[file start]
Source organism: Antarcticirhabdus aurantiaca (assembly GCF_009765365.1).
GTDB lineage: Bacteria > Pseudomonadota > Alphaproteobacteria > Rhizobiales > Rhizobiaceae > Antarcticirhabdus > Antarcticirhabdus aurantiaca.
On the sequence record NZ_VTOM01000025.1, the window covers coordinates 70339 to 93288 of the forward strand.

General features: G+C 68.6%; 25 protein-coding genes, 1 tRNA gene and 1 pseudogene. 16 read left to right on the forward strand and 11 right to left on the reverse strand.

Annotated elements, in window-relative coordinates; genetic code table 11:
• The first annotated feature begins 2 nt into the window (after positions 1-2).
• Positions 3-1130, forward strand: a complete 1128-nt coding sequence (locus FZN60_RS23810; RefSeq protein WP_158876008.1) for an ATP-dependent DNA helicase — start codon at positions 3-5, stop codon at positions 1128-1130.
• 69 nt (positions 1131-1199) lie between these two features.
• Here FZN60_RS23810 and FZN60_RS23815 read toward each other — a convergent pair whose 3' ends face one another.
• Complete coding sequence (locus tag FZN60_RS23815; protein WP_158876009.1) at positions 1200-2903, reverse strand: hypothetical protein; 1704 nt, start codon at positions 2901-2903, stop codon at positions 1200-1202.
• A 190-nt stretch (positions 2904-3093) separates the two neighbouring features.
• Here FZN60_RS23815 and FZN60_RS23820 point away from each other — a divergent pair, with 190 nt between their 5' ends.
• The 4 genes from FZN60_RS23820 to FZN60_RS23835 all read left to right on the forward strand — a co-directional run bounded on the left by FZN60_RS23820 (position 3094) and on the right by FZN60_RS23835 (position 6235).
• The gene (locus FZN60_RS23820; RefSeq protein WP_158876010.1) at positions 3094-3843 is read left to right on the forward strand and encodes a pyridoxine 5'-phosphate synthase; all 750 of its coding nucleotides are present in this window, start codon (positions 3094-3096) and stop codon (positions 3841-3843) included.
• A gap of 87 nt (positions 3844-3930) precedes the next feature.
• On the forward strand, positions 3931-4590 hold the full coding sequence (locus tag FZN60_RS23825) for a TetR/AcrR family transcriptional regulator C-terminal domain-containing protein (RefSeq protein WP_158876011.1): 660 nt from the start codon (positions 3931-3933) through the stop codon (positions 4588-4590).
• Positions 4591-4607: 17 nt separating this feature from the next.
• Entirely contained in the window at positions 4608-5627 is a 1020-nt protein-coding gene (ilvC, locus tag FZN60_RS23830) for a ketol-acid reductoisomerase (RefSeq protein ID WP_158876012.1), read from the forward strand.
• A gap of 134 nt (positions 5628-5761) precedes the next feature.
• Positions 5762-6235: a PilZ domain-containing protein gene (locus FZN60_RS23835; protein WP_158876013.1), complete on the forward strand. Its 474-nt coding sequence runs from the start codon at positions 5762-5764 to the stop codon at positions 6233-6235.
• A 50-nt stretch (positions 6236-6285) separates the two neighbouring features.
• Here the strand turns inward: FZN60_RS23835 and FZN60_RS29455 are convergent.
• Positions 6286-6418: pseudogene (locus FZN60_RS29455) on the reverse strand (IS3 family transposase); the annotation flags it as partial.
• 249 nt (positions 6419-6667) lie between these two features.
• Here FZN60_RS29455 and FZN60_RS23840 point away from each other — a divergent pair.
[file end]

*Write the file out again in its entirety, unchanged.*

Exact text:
Source organism: Antarcticirhabdus aurantiaca (assembly GCF_009765365.1).
GTDB lineage: Bacteria > Pseudomonadota > Alphaproteobacteria > Rhizobiales > Rhizobiaceae > Antarcticirhabdus > Antarcticirhabdus aurantiaca.
On the sequence record NZ_VTOM01000025.1, the window covers coordinates 70339 to 93288 of the forward strand.

General features: G+C 68.6%; 25 protein-coding genes, 1 tRNA gene and 1 pseudogene. 16 read left to right on the forward strand and 11 right to left on the reverse strand.

Annotated elements, in window-relative coordinates; genetic code table 11:
• The first annotated feature begins 2 nt into the window (after positions 1-2).
• Positions 3-1130, forward strand: a complete 1128-nt coding sequence (locus FZN60_RS23810; RefSeq protein WP_158876008.1) for an ATP-dependent DNA helicase — start codon at positions 3-5, stop codon at positions 1128-1130.
• 69 nt (positions 1131-1199) lie between these two features.
• Here FZN60_RS23810 and FZN60_RS23815 read toward each other — a convergent pair whose 3' ends face one another.
• Complete coding sequence (locus tag FZN60_RS23815; protein WP_158876009.1) at positions 1200-2903, reverse strand: hypothetical protein; 1704 nt, start codon at positions 2901-2903, stop codon at positions 1200-1202.
• A 190-nt stretch (positions 2904-3093) separates the two neighbouring features.
• Here FZN60_RS23815 and FZN60_RS23820 point away from each other — a divergent pair, with 190 nt between their 5' ends.
• The 4 genes from FZN60_RS23820 to FZN60_RS23835 all read left to right on the forward strand — a co-directional run bounded on the left by FZN60_RS23820 (position 3094) and on the right by FZN60_RS23835 (position 6235).
• The gene (locus FZN60_RS23820; RefSeq protein WP_158876010.1) at positions 3094-3843 is read left to right on the forward strand and encodes a pyridoxine 5'-phosphate synthase; all 750 of its coding nucleotides are present in this window, start codon (positions 3094-3096) and stop codon (positions 3841-3843) included.
• A gap of 87 nt (positions 3844-3930) precedes the next feature.
• On the forward strand, positions 3931-4590 hold the full coding sequence (locus tag FZN60_RS23825) for a TetR/AcrR family transcriptional regulator C-terminal domain-containing protein (RefSeq protein WP_158876011.1): 660 nt from the start codon (positions 3931-3933) through the stop codon (positions 4588-4590).
• Positions 4591-4607: 17 nt separating this feature from the next.
• Entirely contained in the window at positions 4608-5627 is a 1020-nt protein-coding gene (ilvC, locus tag FZN60_RS23830) for a ketol-acid reductoisomerase (RefSeq protein ID WP_158876012.1), read from the forward strand.
• A gap of 134 nt (positions 5628-5761) precedes the next feature.
• Positions 5762-6235: a PilZ domain-containing protein gene (locus FZN60_RS23835; protein WP_158876013.1), complete on the forward strand. Its 474-nt coding sequence runs from the start codon at positions 5762-5764 to the stop codon at positions 6233-6235.
• A 50-nt stretch (positions 6236-6285) separates the two neighbouring features.
• Here the strand turns inward: FZN60_RS23835 and FZN60_RS29455 are convergent.
• Positions 6286-6418: pseudogene (locus FZN60_RS29455) on the reverse strand (IS3 family transposase); the annotation flags it as partial.
• 249 nt (positions 6419-6667) lie between these two features.
• Here FZN60_RS29455 and FZN60_RS23840 point away from each other — a divergent pair.